Christ is on the move. As Christopher West put it recently, “[If] marriage really and truly is the image of Christ’s love for the church, then that means it will be crucified, it will be mocked, it will die. But it will rise.”

If you need help in any of these areas, please contact Regeneration. We’d love to walk with you.

Please comment. Share your thoughts, observations, or questions here.

With you,

Thanks For Reading.

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  • Great article Josh.
    After the word confused, befuddled, perplexed, addled, bewildered and discombobulated come to mind!

  • “We say a life devoted to Christ and His Kingdom is best, but we treat singleness (which Paul esteemed as the best way to live completely devoted to Christ…. as second class to marriage”

    The men’s ministry at my church has announced a new “men’s challenge” that will involve men growing in their relationship with Christ, and in their spiritual relationship with their wives.

    As a middle-aged single man, I hurt over that announcement. My church rounds around 900 in attendance. I am not the only single man there by a long shot. Yet the implication is that if a man is not married, then he is somehow “outside” the culture of men who make up our congregation. That a single man does not have a need or even an opportunity to have or develop a spiritually significant relationship with others.

    Or, maybe I’m being overly sensitive! 🙂

    Thanks for a chance to speak.

    • Maybe, Mark. But your observation that the new “men’s challenge” at your church is missing single men is valid. I feel like I hear stories like this a lot from singles, especially men and women who are into their 40’s and beyond. One outcome of this in my view is it tends to put up a dividing wall between singles and marrieds, as though we don’t need each other. We do.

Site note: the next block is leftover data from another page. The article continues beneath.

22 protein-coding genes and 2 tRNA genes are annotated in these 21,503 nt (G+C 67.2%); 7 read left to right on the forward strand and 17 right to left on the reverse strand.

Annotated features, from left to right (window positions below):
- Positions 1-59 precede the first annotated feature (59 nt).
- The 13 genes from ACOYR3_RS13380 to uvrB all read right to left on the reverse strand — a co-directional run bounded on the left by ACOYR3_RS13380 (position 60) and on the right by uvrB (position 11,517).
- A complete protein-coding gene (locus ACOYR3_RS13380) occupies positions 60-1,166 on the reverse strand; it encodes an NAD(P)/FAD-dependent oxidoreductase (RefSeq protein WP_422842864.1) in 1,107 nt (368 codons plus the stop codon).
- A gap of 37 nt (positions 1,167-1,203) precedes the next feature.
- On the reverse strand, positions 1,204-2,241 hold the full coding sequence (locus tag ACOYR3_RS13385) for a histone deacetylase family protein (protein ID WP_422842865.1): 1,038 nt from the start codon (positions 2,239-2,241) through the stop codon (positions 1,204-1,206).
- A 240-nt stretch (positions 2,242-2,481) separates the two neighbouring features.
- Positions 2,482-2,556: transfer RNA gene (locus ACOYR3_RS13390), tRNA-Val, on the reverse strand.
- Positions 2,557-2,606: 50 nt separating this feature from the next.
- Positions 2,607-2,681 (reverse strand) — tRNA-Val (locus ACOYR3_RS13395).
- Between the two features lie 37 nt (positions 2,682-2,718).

Might you consider bringing an idea or two to your church leadership about how to incorporate single men in this more fully? Not with the aim of marrieds feeling sorry for singles or singles feeling sorry for marrieds. But what would it do to a “men’s challenge” to frame it up in a way that all men (whatever their marital status) would be encouraging each other to love those around them like Christ? How might married men be challenged by singles in areas like devotion to Christ, missions, or chastity and desire, for instance? And how might single men be challenged by marrieds in areas like faithfulness and self-sacrifice?

      Thanks for speaking up.

  • A friend said she sometimes doesn’t feel recognized as a woman in our fellowship, because she isn’t married and doesn’t have children. I needed that wake-up call!

    • My family growing up would occasionally call “family meetings” when a change was needed or relational difficulties needed to be worked through. Maybe the Father is calling some family meetings like the conversation begun between you and your sister in your fellowship. So good that she was able to voice this and you were able to hear, Janice. Thank you!

By Josh Glaser